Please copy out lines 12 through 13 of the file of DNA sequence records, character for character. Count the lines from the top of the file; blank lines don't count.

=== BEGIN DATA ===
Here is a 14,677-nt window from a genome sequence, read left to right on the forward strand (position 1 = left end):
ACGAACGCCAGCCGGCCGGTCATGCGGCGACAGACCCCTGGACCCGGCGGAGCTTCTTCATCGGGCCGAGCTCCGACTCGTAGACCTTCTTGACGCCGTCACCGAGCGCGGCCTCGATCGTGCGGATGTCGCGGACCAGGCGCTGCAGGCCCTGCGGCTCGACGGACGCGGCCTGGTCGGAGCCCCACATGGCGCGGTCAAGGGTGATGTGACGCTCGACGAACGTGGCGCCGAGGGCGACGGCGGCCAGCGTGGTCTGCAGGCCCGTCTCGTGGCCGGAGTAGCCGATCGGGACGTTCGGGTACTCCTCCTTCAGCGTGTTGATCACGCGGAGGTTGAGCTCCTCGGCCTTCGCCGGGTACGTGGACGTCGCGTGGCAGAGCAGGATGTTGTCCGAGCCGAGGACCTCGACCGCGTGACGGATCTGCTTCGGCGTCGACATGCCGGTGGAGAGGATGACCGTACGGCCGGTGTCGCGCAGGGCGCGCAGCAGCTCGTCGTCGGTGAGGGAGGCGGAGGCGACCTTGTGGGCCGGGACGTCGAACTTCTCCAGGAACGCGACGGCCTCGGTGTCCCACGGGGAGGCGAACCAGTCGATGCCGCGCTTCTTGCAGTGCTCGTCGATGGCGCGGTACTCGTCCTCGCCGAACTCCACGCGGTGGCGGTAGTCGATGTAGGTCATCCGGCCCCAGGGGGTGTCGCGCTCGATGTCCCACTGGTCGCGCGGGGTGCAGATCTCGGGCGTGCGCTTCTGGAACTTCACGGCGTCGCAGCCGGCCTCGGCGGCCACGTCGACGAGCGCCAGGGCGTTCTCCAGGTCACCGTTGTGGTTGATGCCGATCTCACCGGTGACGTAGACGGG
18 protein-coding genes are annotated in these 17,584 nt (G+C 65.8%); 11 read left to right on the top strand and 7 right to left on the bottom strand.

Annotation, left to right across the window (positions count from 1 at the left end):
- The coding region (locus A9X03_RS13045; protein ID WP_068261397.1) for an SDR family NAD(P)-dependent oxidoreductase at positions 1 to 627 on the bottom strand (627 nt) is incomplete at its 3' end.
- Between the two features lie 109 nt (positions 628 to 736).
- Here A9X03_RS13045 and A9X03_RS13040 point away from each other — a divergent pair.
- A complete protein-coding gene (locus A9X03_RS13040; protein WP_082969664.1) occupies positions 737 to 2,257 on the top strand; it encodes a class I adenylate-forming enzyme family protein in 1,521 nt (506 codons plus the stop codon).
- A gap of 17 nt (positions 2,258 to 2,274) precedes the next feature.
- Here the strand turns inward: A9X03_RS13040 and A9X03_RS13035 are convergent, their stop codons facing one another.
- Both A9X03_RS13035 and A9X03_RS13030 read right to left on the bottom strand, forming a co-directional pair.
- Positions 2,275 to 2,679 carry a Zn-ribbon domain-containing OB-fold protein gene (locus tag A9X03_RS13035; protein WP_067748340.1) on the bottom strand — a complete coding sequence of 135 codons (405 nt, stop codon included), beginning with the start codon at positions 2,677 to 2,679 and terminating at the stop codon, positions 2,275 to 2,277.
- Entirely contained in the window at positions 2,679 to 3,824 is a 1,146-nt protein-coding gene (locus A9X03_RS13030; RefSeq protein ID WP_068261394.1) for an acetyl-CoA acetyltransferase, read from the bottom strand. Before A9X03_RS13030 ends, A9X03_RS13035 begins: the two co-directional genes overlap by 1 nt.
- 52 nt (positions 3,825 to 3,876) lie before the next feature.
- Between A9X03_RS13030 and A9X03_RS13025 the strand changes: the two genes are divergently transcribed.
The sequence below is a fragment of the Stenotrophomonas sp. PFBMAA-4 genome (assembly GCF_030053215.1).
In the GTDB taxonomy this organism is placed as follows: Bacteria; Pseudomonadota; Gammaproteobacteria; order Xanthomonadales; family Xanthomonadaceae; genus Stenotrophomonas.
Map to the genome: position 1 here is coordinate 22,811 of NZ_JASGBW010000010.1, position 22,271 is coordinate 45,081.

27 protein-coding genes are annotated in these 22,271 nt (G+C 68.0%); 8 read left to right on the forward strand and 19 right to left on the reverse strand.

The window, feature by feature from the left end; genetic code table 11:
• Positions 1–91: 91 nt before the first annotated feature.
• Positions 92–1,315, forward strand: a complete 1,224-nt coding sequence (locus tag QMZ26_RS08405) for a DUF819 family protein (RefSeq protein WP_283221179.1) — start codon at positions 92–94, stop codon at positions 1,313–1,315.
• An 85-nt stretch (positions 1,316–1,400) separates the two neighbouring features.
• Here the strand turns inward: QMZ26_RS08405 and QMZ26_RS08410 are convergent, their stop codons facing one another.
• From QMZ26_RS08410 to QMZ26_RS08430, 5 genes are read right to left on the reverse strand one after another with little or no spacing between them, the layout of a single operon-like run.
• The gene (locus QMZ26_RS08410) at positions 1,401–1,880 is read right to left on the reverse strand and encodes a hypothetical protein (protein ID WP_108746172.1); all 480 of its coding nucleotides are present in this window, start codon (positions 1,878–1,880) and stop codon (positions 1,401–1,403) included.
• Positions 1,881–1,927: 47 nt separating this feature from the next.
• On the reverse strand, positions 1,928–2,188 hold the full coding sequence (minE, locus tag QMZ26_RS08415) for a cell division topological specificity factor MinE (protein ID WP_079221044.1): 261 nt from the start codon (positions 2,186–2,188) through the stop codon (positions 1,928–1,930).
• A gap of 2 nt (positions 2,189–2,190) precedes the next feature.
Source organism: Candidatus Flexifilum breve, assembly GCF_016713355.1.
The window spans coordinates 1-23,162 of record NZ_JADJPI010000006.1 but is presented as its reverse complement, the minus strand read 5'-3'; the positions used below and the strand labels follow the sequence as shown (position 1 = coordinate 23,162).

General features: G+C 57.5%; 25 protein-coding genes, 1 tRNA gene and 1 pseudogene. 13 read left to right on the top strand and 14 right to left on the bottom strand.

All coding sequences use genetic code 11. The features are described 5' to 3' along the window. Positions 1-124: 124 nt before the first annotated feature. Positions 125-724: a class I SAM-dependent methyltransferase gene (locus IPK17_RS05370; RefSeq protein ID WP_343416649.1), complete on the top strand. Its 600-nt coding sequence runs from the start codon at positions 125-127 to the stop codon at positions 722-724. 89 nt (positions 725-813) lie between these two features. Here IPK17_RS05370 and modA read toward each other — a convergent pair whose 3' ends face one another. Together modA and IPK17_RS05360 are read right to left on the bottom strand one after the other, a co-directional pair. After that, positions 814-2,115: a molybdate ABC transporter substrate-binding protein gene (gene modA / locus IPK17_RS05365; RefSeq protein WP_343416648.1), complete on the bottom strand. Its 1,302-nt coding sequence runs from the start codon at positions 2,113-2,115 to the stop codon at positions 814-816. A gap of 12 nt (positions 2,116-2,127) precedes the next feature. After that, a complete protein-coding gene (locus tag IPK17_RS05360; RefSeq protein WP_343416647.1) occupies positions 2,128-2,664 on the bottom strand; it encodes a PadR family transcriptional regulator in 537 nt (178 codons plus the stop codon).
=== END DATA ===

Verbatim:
- Positions 2,275 to 2,679 carry a Zn-ribbon domain-containing OB-fold protein gene (locus tag A9X03_RS13035; protein WP_067748340.1) on the bottom strand — a complete coding sequence of 135 codons (405 nt, stop codon included), beginning with the start codon at positions 2,677 to 2,679 and terminating at the stop codon, positions 2,275 to 2,277.
- Entirely contained in the window at positions 2,679 to 3,824 is a 1,146-nt protein-coding gene (locus A9X03_RS13030; RefSeq protein ID WP_068261394.1) for an acetyl-CoA acetyltransferase, read from the bottom strand. Before A9X03_RS13030 ends, A9X03_RS13035 begins: the two co-directional genes overlap by 1 nt.